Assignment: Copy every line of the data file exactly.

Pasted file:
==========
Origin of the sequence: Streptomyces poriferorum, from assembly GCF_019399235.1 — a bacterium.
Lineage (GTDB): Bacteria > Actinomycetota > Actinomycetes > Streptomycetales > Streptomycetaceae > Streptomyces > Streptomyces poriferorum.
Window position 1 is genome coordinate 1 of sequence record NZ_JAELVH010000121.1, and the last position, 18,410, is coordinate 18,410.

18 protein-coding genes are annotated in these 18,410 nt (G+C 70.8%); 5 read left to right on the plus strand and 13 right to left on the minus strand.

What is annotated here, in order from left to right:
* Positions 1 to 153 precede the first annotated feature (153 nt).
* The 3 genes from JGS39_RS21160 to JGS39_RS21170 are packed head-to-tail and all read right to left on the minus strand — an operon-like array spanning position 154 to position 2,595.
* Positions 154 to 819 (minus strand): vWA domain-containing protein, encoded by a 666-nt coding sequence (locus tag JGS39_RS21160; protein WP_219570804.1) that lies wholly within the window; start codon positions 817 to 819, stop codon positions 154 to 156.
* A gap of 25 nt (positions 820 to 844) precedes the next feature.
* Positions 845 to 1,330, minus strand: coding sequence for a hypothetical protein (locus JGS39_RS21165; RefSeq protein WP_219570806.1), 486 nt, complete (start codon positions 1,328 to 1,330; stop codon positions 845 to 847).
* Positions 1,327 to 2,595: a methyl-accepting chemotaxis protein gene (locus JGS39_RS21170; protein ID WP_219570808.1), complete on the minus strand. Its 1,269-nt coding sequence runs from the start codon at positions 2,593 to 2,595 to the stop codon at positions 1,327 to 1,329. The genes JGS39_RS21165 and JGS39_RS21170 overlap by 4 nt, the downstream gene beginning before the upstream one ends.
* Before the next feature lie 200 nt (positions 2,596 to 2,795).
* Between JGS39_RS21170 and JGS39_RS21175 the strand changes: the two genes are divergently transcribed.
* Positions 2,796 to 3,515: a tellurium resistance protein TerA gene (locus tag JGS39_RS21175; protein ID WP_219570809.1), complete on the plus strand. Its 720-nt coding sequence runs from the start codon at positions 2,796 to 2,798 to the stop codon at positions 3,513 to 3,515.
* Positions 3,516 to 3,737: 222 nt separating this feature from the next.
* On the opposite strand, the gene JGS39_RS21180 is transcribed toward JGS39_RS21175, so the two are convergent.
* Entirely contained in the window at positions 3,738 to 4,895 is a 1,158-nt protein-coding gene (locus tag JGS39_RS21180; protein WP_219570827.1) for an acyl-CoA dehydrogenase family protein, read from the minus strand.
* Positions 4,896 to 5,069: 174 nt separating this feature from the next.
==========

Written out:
Origin of the sequence: Streptomyces poriferorum, from assembly GCF_019399235.1 — a bacterium.
Lineage (GTDB): Bacteria > Actinomycetota > Actinomycetes > Streptomycetales > Streptomycetaceae > Streptomyces > Streptomyces poriferorum.
Window position 1 is genome coordinate 1 of sequence record NZ_JAELVH010000121.1, and the last position, 18,410, is coordinate 18,410.

18 protein-coding genes are annotated in these 18,410 nt (G+C 70.8%); 5 read left to right on the plus strand and 13 right to left on the minus strand.

What is annotated here, in order from left to right:
* Positions 1 to 153 precede the first annotated feature (153 nt).
* The 3 genes from JGS39_RS21160 to JGS39_RS21170 are packed head-to-tail and all read right to left on the minus strand — an operon-like array spanning position 154 to position 2,595.
* Positions 154 to 819 (minus strand): vWA domain-containing protein, encoded by a 666-nt coding sequence (locus tag JGS39_RS21160; protein WP_219570804.1) that lies wholly within the window; start codon positions 817 to 819, stop codon positions 154 to 156.
* A gap of 25 nt (positions 820 to 844) precedes the next feature.
* Positions 845 to 1,330, minus strand: coding sequence for a hypothetical protein (locus JGS39_RS21165; RefSeq protein WP_219570806.1), 486 nt, complete (start codon positions 1,328 to 1,330; stop codon positions 845 to 847).
* Positions 1,327 to 2,595: a methyl-accepting chemotaxis protein gene (locus JGS39_RS21170; protein ID WP_219570808.1), complete on the minus strand. Its 1,269-nt coding sequence runs from the start codon at positions 2,593 to 2,595 to the stop codon at positions 1,327 to 1,329. The genes JGS39_RS21165 and JGS39_RS21170 overlap by 4 nt, the downstream gene beginning before the upstream one ends.
* Before the next feature lie 200 nt (positions 2,596 to 2,795).
* Between JGS39_RS21170 and JGS39_RS21175 the strand changes: the two genes are divergently transcribed.
* Positions 2,796 to 3,515: a tellurium resistance protein TerA gene (locus tag JGS39_RS21175; protein ID WP_219570809.1), complete on the plus strand. Its 720-nt coding sequence runs from the start codon at positions 2,796 to 2,798 to the stop codon at positions 3,513 to 3,515.
* Positions 3,516 to 3,737: 222 nt separating this feature from the next.
* On the opposite strand, the gene JGS39_RS21180 is transcribed toward JGS39_RS21175, so the two are convergent.
* Entirely contained in the window at positions 3,738 to 4,895 is a 1,158-nt protein-coding gene (locus tag JGS39_RS21180; protein WP_219570827.1) for an acyl-CoA dehydrogenase family protein, read from the minus strand.
* Positions 4,896 to 5,069: 174 nt separating this feature from the next.